Relocating New Zealand King Salmon Farms
New Zealand King Salmon is working positively with the government to progress a proposal to relocate several farms to higher flow waters. The proposal aims to reduce environmental impact, mitigate summer temperatures, create even more green jobs, and prepare for the future of salmon farming.
To relocate the farms, a decision is required from the Minister of Fisheries, under the Resource Management Act 1991.
The proposal is based on relocating areas that are presently consented to be farmed.
The relocation proposal is crucial to the long-term viability of salmon farming in the top of the South Island.
Demand for premium King salmon currently outstrips supply, requiring some customer rationing and the importing of overseas salmon to fill the gap, both of which constrain New Zealand King Salmon’s ability to employ more people in the top of the south.
If New Zealand King Salmon cannot relocate, we may need to reduce production and scale back our business.
Relocation will enable New Zealand King Salmon to operate in the most suitable water space for salmon farming, and importantly, do so with a reduced environmental footprint.
What will relocation achieve?
- Salmon farming is already one of the most efficient forms of animal food production in the world and our current farms operate on a very low environmental footprint. To improve environmental standards further, the proposed sites are in areas with higher flows and deeper waters.
- Relocation would be a major step on a pathway to farming offshore. It will enable growth in the medium-term, with no increase in consented farming space in the Marlborough Sounds. It would also allow us to test new technology that has not been used in New Zealand before, which would be critical to offshore farming.
- The relocation proposal, according to an independent third-party report by PricewaterhouseCoopers, if fully implemented, would create hundreds of new jobs and is anticipated to generate close to $200 million in additional revenue annually.
- A series of research reports have consistently identified salmon farming as one of the key sectors New Zealand could expand to create further wealth, particularly in our regions.
- New Zealand King Salmon is proud that all team members earn the current living wage – or above. This relocation proposal would help maintain this.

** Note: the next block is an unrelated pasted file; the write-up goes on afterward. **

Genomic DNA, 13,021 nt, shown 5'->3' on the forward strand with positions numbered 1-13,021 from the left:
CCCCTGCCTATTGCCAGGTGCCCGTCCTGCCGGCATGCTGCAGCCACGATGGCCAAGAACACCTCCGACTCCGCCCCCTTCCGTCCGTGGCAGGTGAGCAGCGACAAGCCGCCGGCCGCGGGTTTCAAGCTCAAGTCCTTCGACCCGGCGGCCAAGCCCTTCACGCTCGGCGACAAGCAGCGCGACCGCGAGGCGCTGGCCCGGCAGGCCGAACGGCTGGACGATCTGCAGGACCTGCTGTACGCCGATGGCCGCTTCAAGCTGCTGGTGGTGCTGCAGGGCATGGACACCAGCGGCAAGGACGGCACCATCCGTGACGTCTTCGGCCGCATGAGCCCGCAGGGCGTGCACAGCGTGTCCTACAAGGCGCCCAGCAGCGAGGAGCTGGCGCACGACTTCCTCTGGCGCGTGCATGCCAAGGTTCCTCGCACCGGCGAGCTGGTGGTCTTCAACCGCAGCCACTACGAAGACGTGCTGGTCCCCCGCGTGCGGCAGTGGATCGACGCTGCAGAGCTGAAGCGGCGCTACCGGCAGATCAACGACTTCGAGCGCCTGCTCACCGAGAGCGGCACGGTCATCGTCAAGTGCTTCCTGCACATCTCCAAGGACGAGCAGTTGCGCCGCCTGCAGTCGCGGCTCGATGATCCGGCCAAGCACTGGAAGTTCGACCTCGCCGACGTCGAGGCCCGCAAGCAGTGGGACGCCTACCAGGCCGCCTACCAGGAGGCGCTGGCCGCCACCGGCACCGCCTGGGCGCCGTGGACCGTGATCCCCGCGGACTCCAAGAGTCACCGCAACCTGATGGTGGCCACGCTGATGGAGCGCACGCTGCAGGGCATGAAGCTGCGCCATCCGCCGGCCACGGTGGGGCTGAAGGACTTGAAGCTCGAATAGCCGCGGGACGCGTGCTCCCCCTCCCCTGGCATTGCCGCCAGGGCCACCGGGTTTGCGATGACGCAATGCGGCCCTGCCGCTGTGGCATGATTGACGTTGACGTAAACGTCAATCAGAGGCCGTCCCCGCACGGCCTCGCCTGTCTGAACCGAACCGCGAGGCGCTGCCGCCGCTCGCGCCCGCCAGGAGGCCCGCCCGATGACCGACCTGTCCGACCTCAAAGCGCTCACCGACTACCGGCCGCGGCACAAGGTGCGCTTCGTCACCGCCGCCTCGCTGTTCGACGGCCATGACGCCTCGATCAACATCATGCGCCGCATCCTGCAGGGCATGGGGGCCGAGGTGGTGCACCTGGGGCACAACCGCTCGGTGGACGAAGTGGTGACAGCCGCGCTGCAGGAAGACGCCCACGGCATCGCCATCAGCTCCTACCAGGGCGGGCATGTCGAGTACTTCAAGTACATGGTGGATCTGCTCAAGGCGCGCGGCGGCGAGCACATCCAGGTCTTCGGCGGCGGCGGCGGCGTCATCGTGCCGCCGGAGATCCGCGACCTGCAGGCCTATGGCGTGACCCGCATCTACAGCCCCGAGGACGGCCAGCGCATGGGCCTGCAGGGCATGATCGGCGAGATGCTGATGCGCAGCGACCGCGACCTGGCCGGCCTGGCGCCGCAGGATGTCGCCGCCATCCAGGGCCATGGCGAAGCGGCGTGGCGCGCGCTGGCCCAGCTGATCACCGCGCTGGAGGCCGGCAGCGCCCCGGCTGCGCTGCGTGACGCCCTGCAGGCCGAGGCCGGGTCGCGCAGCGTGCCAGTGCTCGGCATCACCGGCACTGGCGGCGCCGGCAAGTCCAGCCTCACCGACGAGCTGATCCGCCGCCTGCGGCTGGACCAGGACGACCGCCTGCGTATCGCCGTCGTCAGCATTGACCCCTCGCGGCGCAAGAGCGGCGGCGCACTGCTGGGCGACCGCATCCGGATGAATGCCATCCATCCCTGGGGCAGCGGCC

- New Zealand King Salmon invests a considerable amount in improving and growing its business. We spent close to $22 million during the last two years, ending June 2018, on operational infrastructure such as a new feed barge, additional pens to expand two farms, and improved processing equipment.
Relocating farms is a vital step to moving into the open ocean
Open Ocean Farming
Open ocean farming is a developing aquaculture practice where farms are located in deeper, less sheltered, high energy surface waters with stronger currents. They are typically several kilometers away from land, to significantly reduce the environmental effects and other constraints that can affect inshore aquaculture.
Moving into the open ocean presents new and significant technological challenges for fish farming, but also opportunities for high-value aquaculture expansion with enhanced social and environmental outcomes.
The proposed relocation is an important intermediate step designed to develop the expertise to farm offshore. It will also help ensure our company keeps growing so we can afford to invest in new technology.
Why Open Ocean Farming
Open ocean farming is the future of salmon farming, not only in New Zealand but globally.
Open ocean farming has a range of benefits over the current in-shore method, including improved biosecurity, a reduction in the effects of seasonal temperature changes (which are more extreme inshore), improved animal welfare and reduced environmental and community impacts. Open ocean farming will still require a number of sites closer to shore to allow for smolt growth and harvest.
The New Zealand King Salmon team attended AquaVision 2018, a major global aquaculture conference in Norway, and saw first-hand how open ocean farming is evolving.